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 GideonTech Projects
-- Indiglo Clock Mod
-- 11.10.2002
-- By: AB Harris
-- Page: 1 2

   Being that I am a hardcore gamer, I often find myself involved in late-night gaming sessions and losing track of time. Almost always I game in my studio with the lights off and thus can't see the pendulum clock atop the hutch of my desk. My initial thought was to buy a digital LED clock and place it nearby, but then I thought, "why not make this another modding project and install the clock inside of my case?" I decided to go with Timex Indiglo because the pale-blue LCD time display would compliment the custom blue paintjob of my case. Additionally, the Indiglo LCD display is "viewer-friendly" (large numbers, etc.) and with a mere glance I can easily see the time.

   OK, here is the pre-Indiglo PC:

   I had painted the case myself just days before. The topmost bay (AMD sticker) looks a little "plain", so that's where I set my sights on installing the Indigo.

   Let's take a look inside the case:

   I was concerned that I wouldn't have enough room for the Indiglo components, as the top bay space is already tight. (Note the clean wiring job and mirrored interior).

   While I've got the case open, here are the system specs:
  -Processor: AMD Athlon 1800xp
  -Motherboard: Asus A7V266-E
  -RAM: 512 meg PC2100 DDR
  -Graphics: PNY GeForce4 Ti4600
  -Monitor: Cornerstone p1600 21-inch CRT
  -Sound: Hercules GameTheaterXP
  -Speakers: Klipsch ProMedia 4.1
  -Power: Antec 400watt PS
  -various other upgrades/mods (blowhole, cold cathodes, dust filters, CPU led fan, etc.)

   Now let's check out the Timex Indiglo Alarm Clock:

   This picture was actually taken after I had already started dismantling pieces off of the PCB, but the picture on the box shows what the clock originally looked like.

   My primary goal during this "surgery" was to trim away everything possible and still have the clock operate. For example, I knew I didn't want to actually use the radio feature, so I stripped it off of the PCB. I also stripped off the tuning dial, clipped the internal speaker, etc., but after each "strip", I plugged the clock back in to make sure it was still functioning. I'm a Systems Engineer, not an Electrical Engineer, so my knowledge of what I could remove without damaging the clock was very limited. Luckily, the thing still worked after I had removed everything and basically had a barebones Indiglo LED plate with a stripped-down PCB.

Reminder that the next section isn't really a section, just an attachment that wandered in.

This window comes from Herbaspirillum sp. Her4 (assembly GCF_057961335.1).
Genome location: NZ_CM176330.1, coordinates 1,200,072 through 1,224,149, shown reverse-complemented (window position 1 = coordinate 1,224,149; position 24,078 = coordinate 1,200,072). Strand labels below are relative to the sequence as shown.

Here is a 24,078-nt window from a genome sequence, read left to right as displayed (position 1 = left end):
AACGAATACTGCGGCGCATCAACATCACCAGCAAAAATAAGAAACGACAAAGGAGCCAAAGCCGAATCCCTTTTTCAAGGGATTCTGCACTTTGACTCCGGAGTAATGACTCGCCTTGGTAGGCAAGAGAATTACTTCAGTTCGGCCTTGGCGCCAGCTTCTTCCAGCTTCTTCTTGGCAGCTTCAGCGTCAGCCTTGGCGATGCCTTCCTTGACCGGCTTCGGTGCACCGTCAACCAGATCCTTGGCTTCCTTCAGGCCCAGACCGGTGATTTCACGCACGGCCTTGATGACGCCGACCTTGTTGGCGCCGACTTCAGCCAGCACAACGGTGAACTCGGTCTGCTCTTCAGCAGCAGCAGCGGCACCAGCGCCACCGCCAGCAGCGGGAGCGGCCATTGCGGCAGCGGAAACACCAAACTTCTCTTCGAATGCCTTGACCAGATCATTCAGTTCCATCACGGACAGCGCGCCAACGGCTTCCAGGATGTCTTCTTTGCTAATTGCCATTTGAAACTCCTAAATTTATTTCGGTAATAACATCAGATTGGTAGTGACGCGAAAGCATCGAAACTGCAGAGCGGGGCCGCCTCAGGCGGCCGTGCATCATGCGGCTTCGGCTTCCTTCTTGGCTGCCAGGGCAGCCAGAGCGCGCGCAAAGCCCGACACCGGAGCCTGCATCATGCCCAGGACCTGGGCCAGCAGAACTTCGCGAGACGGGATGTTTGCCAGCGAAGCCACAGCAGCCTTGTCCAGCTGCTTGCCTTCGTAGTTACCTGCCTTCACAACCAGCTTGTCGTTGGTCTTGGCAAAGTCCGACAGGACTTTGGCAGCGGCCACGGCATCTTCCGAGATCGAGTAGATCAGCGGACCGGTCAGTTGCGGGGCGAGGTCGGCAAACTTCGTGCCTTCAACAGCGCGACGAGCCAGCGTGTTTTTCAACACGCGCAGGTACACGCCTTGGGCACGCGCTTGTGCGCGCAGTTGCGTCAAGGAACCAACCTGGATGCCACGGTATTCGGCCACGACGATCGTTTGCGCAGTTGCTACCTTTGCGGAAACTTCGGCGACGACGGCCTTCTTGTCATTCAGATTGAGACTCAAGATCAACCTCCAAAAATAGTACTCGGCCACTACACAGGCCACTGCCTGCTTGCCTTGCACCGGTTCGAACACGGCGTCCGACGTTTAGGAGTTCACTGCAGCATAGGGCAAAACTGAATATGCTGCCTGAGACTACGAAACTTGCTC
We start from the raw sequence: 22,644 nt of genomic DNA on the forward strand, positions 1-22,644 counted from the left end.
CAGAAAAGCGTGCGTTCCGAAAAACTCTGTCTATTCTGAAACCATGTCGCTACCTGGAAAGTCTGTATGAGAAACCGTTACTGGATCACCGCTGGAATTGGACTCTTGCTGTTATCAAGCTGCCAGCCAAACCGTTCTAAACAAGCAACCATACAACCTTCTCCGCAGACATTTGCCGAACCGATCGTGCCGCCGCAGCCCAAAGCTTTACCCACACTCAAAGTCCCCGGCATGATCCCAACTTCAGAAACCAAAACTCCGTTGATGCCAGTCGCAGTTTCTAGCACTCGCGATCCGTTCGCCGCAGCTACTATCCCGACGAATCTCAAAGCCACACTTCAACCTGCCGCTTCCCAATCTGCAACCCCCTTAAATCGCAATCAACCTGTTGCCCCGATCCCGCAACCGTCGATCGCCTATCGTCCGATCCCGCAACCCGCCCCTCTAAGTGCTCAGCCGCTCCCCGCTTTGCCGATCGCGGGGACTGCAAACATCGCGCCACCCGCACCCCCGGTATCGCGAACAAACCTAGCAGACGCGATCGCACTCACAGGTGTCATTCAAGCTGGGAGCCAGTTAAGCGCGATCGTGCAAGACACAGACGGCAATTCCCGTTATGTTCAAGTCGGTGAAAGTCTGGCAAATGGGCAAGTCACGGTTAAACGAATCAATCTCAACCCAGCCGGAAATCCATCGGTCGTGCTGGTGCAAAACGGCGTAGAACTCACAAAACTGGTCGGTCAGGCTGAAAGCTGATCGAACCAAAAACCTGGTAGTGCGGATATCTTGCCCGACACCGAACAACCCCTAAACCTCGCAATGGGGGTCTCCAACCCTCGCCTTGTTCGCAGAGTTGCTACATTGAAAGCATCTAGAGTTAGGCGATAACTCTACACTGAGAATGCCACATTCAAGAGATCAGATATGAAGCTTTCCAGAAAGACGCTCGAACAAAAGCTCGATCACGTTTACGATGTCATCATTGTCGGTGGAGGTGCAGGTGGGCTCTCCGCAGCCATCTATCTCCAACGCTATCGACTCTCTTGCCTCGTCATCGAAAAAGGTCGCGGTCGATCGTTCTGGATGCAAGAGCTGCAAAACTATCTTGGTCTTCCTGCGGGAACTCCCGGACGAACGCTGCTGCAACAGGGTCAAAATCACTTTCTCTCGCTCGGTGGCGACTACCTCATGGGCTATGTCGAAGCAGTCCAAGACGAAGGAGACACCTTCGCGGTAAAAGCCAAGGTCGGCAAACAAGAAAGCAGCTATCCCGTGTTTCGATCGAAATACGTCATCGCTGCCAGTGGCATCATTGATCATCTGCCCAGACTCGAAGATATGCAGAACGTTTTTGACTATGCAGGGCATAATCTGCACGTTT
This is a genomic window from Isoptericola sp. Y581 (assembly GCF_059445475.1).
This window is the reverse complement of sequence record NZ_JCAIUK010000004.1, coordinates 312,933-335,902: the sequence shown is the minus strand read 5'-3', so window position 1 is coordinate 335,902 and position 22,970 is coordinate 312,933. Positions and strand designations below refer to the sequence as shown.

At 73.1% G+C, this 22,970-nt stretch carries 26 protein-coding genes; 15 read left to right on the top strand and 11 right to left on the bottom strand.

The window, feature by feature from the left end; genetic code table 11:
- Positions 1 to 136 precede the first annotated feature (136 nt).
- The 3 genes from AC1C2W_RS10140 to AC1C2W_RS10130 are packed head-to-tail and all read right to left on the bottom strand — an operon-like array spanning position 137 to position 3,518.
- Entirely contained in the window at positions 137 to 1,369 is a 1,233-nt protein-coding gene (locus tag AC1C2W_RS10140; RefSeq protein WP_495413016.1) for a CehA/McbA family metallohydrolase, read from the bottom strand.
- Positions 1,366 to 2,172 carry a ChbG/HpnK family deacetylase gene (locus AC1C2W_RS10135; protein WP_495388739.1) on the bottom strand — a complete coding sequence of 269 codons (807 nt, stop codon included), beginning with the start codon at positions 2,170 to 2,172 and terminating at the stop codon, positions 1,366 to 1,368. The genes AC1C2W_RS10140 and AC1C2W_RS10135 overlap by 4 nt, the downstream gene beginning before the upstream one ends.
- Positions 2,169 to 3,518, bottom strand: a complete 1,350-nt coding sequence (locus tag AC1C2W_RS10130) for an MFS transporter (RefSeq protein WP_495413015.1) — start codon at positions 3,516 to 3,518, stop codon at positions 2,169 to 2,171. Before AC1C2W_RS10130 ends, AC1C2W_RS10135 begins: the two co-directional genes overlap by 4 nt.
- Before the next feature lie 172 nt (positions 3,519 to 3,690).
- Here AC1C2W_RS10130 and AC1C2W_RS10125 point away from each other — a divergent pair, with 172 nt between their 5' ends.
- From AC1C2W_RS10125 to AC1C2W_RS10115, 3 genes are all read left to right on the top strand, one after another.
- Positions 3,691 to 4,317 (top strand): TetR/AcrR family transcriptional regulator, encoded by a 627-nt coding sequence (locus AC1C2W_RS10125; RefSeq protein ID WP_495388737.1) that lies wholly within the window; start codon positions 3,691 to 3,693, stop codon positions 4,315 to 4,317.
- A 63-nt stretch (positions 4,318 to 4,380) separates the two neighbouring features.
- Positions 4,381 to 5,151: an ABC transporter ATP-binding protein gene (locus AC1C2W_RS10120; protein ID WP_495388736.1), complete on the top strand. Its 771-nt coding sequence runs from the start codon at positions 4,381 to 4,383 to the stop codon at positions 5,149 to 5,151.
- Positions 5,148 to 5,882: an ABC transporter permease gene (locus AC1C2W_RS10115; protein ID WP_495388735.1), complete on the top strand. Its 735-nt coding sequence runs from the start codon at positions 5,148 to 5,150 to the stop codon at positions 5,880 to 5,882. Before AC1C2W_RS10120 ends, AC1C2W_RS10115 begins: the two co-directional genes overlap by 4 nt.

Here is the final product before installation:

   As far as cutting the faceplate and drilling the button holes, it just took some common sense (using the original Timex faceplate as a template), a lot of patience, and a very steady hand with the Dremel. The plastic tends to sort of melt away instead of just cut, so I made sure to cut within my lines and just burr away the excess plastic globs (again, using the Dremel).

   I had wanted to assemble a chassis upon which everything could be mounted, but the ribbon cables connecting the faceplate to the PCB didn't allow me enough space to twist it around to attach onto the PCB. I even considered lengthening the ribbon cable myself, but as I said, I'm not an Electrical Engineer and didn't want to ruin this project after already having completed so much (and cutting ribbon cable, only to solder the cables back individually, seemed very meticulous).

   I decided to just slide it into the empty bay and let the PCB and power supply rest atop the optical drive below it:

   Yeah, it does look sort of sloppy, but once inside, the wire mess is unnoticeable. Recall that I was very limited on space. I therefore resulted to using the Dremel to trim off pieces of the PCB and LED plate so it would seat nicely within the confines of 5.25 inches. I was very careful not to accidentally hit any traces while cutting!

   Another concern I had was how to power the thing? I wanted to be able to jump power from my Antec PS, but this is DC current. The Indiglo power is AC, so using the Antec power involves converting the current and transforming the load (Indiglo uses 15watts I believe), not to mention modding the Antec such that the clock would continue to receive current even when the PC is powered down. Things can get complicated here, so I chose to not explore the current conversion.

   After probing around, I decided to just run the original power cable from the Indiglo through my case and out the back. Drilling a hole for this didn't seem to be a good idea since the hole needs to be large enough for the Indiglo plug, while the actual power cord itself would be much smaller. I didn't want to bother with filling in the excess space with putty, nor did I want to remove the plug and re-attach it (via soldering iron) once I pushed the power cable through.

   So here is what I decided on:

   I loosened the Antec screws just enough to slide the plug and power cable around the side of it, then tightened it back up. Sure, I could have done something more creative, but no one really sees the back of my case so I wasn't too concerned.  

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